Residents of northern New South Wales and south-east Queensland are being warned of an increased bushfire danger this spring.
The Australasian Fire and Emergency Service Authorities Council's (AFAC) Bushfire Seasonal Outlook released today said grass and crop growth in these areas had raised the fire danger over coming months to above normal.
Northern parts of Western Australia also have above normal fire potential after grass growth and dry soil over the winter months.
The AFAC study warns residents in these areas to be vigilant throughout spring and says destructive and deadly fires can still occur during normal bushfire seasons.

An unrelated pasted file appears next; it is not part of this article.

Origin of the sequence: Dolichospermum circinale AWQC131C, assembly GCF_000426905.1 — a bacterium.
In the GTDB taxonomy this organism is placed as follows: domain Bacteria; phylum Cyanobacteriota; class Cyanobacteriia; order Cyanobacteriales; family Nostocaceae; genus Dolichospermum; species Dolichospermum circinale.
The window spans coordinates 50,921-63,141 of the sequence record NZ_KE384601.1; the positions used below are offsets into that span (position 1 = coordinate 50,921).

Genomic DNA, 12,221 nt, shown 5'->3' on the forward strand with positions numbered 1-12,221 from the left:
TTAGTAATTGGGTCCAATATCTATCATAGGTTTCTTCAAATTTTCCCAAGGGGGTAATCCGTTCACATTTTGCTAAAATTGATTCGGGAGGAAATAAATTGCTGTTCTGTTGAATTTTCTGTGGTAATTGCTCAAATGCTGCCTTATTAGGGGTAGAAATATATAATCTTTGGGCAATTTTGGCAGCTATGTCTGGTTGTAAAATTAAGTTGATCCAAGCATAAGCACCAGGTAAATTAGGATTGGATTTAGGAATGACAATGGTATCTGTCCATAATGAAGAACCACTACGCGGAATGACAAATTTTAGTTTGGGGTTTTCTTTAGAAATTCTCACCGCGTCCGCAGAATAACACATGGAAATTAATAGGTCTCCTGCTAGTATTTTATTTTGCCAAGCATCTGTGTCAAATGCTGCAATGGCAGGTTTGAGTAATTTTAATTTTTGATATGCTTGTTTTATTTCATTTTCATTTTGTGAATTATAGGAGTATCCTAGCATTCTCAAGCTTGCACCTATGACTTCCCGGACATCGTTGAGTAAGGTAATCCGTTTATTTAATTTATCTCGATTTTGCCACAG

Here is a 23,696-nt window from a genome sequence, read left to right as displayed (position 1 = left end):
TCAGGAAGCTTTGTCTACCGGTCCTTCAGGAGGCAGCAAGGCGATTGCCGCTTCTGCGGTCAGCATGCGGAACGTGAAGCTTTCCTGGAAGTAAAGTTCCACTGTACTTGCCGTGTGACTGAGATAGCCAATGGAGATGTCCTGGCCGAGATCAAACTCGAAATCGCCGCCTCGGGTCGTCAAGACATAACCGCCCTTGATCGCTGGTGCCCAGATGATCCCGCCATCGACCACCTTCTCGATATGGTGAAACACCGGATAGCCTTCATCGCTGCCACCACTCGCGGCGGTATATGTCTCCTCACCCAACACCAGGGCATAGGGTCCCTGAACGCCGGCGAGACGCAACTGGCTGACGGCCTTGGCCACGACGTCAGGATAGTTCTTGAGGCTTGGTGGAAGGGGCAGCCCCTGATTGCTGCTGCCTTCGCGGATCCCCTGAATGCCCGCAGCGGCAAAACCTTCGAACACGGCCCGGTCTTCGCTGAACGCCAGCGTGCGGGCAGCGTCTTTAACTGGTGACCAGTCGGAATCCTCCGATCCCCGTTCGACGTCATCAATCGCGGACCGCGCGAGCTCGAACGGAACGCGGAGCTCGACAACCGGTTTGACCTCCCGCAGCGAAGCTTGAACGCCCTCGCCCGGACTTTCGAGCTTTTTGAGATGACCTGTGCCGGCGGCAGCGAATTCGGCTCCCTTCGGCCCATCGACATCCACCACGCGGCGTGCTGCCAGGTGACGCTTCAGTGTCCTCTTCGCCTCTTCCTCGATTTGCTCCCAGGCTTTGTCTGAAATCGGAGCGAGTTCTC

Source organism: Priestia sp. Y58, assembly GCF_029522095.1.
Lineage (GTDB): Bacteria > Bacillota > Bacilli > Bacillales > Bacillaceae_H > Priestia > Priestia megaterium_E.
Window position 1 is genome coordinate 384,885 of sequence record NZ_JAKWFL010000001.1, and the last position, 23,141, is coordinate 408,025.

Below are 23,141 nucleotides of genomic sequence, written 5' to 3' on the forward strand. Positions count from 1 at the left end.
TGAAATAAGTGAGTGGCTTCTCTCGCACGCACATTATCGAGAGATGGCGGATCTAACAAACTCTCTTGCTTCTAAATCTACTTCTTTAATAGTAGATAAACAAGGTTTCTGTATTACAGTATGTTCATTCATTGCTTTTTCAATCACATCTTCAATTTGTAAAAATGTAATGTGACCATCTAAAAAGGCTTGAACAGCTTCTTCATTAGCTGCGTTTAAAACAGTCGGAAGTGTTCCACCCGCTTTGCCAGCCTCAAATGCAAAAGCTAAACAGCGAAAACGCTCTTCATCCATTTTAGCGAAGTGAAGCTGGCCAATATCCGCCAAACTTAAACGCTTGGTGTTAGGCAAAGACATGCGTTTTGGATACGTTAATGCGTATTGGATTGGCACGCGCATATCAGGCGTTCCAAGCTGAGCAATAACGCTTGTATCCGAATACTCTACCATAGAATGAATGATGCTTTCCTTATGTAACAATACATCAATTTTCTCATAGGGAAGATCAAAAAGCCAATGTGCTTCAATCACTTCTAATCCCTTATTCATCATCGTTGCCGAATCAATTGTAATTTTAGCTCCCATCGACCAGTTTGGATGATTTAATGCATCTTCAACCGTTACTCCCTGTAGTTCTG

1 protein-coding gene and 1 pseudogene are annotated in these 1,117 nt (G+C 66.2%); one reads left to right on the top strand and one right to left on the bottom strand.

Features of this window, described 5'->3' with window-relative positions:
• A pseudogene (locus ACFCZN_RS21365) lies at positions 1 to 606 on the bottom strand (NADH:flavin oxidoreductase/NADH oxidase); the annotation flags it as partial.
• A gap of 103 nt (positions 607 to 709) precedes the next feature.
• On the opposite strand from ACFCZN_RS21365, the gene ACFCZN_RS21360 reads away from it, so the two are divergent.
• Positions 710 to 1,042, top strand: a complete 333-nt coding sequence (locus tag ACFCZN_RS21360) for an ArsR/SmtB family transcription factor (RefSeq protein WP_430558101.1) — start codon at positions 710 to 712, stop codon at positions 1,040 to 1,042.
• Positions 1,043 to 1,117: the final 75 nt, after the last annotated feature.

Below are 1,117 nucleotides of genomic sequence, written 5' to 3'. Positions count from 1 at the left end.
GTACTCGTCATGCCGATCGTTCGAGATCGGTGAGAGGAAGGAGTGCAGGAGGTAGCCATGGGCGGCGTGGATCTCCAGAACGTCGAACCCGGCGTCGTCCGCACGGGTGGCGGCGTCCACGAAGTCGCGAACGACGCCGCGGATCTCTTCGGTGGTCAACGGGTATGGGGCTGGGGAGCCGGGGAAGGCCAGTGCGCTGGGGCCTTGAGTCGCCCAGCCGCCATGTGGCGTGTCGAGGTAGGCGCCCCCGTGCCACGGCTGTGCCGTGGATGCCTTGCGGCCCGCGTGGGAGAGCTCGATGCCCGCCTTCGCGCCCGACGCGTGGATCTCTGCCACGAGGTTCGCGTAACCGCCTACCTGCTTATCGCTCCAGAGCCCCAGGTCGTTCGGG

Below normal fire potential is predicted for the Australian Capital Territory, other parts of New South Wales and Victoria after vegetation recovered from the destructive 2019–2020 bushfire season.
Since January, large parts of Australia have seen higher than average rainfall, the document says.
While this has eased the fire danger in some areas, other parts of Australia have seen a growth in vegetation.
AFAC chief executive Stuart Ellis said the findings will help fire authorities prepare for the upcoming fire season.
"The Outlook provides a national picture of what to expect over the coming months, and the evidence base to make key hazard reduction and strategic operational decisions to reduce bushfire impact on Australian communities," Mr Ellis said.
"Increasingly, fire and emergency services work together to provide assistance across state and territory lines where needed."
The Bushfire Seasonal Outlook was developed by fire services, state conservation departments and emergency services from across Australia.